Big Freakin' Sails - Page 183 - SailNet Community
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post #1821 of 3072 Old 04-24-2010 Thread Starter
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I LOVE THIS STUFF! That Corsair was definitely scooting - but I'm a mono-man. No doubt. The tri was too "easy".


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post #1822 of 3072 Old 04-26-2010 Thread Starter
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Video from the Corsair I drove this weekend. Totally smokin'



PS - Thanks DaveK for making the video available.


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Last edited by smackdaddy; 04-26-2010 at 08:31 PM.
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post #1823 of 3072 Old 04-27-2010
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Welcome to the dark side, Luke Smacktalker. I see that the dark force in you is growing stronger by the day. Give in to the desire to go fast! Glad to see that you are finally coming around and are beginning to understand why “fast is fun”. The Smacktanic is looking good – your trimming is coming along nicely. I sense that you may still suffer from Yoda’s stretchy Sta-Set halyards. Don’t let halyard creep round out your sails and rob speed from you on windy (20kt) days. Resist the light force and really, really crank on the halyard tension to get rid of those scallops around the slugs and shackles. Also, put on more outhaul to move the draft back. Read the draft stripes, trim in and go fast. Feel the force!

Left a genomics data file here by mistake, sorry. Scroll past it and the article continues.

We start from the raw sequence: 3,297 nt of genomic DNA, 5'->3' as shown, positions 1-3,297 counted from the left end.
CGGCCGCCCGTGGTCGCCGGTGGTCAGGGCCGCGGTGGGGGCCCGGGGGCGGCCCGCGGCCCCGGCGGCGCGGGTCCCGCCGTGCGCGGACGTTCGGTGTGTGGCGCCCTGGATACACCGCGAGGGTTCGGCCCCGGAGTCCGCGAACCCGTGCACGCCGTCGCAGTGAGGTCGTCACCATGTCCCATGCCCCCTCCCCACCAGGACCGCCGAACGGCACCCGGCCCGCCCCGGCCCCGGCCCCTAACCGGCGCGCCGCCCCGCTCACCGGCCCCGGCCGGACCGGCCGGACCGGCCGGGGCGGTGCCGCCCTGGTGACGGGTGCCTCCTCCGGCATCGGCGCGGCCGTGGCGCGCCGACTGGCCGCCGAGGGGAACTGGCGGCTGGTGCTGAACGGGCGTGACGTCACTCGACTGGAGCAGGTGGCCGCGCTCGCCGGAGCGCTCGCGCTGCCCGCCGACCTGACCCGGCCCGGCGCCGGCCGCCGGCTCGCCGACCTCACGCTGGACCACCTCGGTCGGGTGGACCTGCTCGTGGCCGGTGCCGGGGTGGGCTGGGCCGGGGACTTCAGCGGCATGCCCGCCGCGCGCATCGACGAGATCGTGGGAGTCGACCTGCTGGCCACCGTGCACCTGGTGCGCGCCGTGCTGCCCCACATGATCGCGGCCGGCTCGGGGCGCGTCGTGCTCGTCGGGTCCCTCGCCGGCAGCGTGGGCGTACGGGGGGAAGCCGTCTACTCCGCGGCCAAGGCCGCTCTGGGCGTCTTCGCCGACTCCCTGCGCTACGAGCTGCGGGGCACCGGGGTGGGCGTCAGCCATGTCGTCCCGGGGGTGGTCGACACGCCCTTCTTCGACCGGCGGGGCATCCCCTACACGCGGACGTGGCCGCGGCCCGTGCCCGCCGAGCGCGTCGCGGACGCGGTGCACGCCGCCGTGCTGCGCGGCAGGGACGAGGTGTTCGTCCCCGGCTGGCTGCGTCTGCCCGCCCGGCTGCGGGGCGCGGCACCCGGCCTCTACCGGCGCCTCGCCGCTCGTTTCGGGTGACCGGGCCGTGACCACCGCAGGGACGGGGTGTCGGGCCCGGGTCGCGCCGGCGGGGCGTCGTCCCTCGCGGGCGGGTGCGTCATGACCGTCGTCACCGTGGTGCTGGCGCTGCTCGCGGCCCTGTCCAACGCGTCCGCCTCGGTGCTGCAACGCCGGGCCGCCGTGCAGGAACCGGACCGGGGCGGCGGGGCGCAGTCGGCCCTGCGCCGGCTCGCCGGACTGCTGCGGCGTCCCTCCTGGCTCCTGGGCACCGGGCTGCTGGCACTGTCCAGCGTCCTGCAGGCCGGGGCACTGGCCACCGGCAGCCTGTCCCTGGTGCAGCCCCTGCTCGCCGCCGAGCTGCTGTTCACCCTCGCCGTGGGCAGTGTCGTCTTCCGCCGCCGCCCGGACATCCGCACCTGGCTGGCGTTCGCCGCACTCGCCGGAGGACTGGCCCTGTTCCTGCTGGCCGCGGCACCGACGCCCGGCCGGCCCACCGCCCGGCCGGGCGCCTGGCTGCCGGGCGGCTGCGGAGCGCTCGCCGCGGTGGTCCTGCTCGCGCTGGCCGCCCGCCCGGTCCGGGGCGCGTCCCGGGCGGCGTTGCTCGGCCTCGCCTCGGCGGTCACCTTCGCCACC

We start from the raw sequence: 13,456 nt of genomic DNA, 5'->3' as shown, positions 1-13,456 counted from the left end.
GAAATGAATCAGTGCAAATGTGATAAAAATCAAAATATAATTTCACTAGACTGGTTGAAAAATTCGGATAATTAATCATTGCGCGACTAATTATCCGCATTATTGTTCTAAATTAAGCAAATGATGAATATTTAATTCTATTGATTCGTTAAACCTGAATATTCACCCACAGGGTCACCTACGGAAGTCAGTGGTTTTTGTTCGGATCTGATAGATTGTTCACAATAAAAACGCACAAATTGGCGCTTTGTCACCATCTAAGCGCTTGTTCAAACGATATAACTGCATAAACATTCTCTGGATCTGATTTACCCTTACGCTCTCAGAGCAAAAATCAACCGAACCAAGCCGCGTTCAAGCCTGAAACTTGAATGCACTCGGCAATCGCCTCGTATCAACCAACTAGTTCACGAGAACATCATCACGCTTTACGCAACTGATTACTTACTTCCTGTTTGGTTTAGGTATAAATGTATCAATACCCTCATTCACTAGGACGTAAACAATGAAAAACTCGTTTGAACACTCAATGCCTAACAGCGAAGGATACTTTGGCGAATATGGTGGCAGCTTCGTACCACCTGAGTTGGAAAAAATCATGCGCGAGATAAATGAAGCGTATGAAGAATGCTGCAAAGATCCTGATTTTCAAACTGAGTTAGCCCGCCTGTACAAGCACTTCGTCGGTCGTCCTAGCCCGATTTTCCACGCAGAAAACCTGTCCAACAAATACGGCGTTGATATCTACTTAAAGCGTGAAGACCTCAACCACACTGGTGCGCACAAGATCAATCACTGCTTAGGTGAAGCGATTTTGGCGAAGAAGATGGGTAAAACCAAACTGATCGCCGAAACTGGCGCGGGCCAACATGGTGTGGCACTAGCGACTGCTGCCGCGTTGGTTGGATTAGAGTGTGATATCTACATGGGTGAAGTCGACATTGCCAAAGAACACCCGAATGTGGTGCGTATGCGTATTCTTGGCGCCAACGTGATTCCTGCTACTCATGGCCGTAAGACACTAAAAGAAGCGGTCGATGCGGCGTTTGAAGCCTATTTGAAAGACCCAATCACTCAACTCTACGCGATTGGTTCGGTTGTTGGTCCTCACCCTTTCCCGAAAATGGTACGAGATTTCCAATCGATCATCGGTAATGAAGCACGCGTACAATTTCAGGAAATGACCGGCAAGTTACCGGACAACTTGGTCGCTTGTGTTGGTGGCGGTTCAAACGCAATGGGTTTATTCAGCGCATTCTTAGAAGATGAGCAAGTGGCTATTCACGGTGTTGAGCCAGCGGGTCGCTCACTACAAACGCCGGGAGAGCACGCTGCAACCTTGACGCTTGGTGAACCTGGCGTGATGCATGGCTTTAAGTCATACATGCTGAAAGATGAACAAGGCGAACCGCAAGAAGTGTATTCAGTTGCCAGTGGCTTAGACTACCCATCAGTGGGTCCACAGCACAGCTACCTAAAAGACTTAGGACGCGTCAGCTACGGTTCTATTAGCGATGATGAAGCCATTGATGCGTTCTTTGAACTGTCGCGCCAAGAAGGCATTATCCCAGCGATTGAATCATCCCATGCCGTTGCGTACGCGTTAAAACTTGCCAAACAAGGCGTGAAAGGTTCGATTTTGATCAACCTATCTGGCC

I am your father,
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post #1824 of 3072 Old 04-27-2010 Thread Starter
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Quote:
Originally Posted by GeorgeB View Post
Welcome to the dark side, Luke Smacktalker. I see that the dark force in you is growing stronger by the day. Give in to the desire to go fast! Glad to see that you are finally coming around and are beginning to understand why “fast is fun”. The Smacktanic is looking good – your trimming is coming along nicely. I sense that you may still suffer from Yoda’s stretchy Sta-Set halyards. Don’t let halyard creep round out your sails and rob speed from you on windy (20kt) days. Resist the light force and really, really crank on the halyard tension to get rid of those scallops around the slugs and shackles. Also, put on more outhaul to move the draft back. Read the draft stripes, trim in and go fast. Feel the force!

I am your father,
Darth Racer
Heh-heh. So you're the one that cut my hand off? You bastard!